When building deep learning models, it can be very beneficial to scale your data. Oftentimes data can have a huge range of unbounded values. The goal of scaling is to bound these values. Typically the activation functions of a neuron are going to be tanh, sigmoid or ReLU.

In the case of sigmoid, recall that the output is in the interval of `[0,1]`

, and with tanh the output is in the interval `[-1,1]`

. Rectified Linear Unit (ReLU) activations are unbounded. Although ReLU is commonly used these days, we can scale the data anyways.

We can use Python’s sklearn `MinMaxScaler`

to accomplish this.

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from sklearn.preprocessing import MinMaxScaler scaler = MinMaxScaler() scaler.fit(train_data) train_data = scaler.transform(train_data) test_data = scaler.transform(test_data) |

By default, `MinMaxScaler`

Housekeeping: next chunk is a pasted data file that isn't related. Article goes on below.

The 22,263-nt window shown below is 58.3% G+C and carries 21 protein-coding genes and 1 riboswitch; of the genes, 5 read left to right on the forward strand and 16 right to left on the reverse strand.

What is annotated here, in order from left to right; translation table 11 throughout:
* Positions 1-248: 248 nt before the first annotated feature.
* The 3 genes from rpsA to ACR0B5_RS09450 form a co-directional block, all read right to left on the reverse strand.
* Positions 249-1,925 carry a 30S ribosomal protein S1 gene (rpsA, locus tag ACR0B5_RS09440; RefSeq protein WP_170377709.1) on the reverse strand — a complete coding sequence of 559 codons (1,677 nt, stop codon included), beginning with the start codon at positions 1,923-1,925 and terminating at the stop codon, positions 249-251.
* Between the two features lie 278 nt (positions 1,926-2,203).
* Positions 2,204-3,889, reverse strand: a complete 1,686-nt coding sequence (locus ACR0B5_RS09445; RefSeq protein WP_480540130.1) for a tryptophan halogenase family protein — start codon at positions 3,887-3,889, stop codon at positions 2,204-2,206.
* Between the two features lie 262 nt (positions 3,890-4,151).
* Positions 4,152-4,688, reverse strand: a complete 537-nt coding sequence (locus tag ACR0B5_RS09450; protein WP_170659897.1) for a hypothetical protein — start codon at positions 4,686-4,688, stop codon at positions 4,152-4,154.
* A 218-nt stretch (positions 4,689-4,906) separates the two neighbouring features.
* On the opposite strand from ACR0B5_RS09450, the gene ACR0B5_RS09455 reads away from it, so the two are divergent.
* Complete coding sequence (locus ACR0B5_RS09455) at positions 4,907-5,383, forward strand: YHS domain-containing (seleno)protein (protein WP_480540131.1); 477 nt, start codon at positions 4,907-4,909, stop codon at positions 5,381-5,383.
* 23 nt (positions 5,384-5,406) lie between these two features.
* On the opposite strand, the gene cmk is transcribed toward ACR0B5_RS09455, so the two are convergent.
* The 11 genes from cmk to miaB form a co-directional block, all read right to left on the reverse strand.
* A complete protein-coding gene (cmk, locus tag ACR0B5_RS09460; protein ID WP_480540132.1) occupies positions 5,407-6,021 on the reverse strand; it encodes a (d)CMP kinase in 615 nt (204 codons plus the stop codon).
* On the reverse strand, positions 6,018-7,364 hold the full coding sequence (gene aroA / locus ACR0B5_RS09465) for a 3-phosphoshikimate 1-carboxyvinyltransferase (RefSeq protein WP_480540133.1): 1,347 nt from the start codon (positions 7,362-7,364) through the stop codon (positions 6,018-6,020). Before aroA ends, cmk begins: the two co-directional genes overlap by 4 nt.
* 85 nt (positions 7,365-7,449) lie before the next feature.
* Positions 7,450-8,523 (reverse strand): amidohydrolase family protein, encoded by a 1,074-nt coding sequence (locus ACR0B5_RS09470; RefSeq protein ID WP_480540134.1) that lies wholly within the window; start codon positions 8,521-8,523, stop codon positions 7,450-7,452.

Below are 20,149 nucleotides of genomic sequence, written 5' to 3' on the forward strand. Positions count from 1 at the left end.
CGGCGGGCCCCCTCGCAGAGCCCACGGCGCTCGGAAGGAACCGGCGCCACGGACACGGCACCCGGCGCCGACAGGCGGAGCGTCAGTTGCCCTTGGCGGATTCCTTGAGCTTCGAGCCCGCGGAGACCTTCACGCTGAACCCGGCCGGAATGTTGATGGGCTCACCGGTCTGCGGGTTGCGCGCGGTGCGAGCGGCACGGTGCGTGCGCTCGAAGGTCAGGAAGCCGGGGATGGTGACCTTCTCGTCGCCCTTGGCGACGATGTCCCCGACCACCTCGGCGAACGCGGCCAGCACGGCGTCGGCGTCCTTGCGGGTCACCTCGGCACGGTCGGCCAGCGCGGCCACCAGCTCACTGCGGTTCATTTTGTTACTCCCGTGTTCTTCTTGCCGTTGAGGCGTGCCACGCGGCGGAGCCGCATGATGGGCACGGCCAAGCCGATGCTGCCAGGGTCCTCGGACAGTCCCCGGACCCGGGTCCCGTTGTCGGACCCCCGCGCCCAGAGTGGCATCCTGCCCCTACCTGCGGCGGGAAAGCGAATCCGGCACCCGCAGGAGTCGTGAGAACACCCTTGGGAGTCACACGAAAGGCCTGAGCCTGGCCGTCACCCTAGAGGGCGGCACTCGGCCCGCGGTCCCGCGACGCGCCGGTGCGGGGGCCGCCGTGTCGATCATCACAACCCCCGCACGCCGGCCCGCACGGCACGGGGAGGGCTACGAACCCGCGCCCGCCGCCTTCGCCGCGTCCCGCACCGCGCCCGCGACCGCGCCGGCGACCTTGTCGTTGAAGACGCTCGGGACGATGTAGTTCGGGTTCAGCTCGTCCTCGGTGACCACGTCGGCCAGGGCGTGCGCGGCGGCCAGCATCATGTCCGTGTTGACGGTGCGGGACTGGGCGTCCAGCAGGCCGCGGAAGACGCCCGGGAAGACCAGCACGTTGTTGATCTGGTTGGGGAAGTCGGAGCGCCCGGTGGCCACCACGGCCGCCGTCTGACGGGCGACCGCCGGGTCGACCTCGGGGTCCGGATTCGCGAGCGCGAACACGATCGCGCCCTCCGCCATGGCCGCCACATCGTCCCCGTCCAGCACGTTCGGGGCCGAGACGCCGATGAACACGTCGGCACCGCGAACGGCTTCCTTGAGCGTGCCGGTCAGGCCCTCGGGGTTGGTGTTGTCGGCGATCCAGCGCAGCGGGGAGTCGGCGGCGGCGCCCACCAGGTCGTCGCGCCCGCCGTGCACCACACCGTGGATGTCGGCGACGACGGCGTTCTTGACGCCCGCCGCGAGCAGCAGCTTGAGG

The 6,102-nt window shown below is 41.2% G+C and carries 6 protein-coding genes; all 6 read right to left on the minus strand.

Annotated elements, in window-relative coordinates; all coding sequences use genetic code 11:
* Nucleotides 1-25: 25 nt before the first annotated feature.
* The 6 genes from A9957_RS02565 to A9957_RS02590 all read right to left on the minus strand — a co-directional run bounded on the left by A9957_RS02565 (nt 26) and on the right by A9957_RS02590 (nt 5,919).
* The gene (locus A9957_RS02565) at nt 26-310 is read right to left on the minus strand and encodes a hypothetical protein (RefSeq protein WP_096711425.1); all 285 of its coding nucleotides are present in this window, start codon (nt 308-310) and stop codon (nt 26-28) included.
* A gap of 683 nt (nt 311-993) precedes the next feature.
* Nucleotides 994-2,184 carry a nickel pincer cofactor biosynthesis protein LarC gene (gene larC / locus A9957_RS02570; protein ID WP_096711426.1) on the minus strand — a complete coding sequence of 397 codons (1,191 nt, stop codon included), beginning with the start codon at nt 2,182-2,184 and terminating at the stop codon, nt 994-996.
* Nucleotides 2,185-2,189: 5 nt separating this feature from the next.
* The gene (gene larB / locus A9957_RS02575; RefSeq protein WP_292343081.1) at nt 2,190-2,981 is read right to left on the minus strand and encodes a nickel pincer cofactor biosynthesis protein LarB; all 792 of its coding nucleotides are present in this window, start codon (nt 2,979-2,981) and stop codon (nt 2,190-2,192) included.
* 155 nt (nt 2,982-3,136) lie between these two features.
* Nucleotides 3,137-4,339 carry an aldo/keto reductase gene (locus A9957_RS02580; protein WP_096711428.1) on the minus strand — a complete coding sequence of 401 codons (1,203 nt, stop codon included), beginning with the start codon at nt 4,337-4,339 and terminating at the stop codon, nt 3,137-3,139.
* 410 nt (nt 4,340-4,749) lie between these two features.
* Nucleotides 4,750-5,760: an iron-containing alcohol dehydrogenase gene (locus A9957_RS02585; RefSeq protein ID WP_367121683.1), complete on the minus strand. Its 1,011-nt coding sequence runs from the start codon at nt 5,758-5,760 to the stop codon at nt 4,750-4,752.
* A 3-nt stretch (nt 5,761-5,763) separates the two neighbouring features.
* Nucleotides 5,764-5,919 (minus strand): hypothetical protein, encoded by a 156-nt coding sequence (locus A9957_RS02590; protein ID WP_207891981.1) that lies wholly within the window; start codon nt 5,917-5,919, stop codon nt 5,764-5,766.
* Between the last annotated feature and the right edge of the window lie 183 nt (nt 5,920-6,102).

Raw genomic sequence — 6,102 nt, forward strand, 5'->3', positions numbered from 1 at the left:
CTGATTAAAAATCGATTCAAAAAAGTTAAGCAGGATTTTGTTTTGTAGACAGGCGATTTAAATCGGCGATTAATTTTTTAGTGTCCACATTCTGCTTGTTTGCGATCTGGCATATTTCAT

will scale to the interval [0,1]

This form of scaling is referred to as *normalization*, that is, the data is rescaled so that all values are in the interval `[0,1]`

. The way this is done mathematically is:

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y = (x - min) / (max - min) |

`MinMaxScaler`

takes care of this for us, but it is important to understand the math that is at work and the consequences of it.

One of the key rules in machine learning in general, is that we do not want the training data to be tainted by any of the test data. There are many ways in which this can happen, so one must be careful of anything done to the data before it is split. This includes operations such as scaling. Because scaling is based on the min and max of the set, this min and max would be greatly influenced if the scaling were all done to the combined dataset. Instead, it is important that we first do our train / test split, to establish two sets of data, build our scale based on the train, and then scale both sets of data to that scale. Failure to handle the scaling properly will bias your results in a positive way.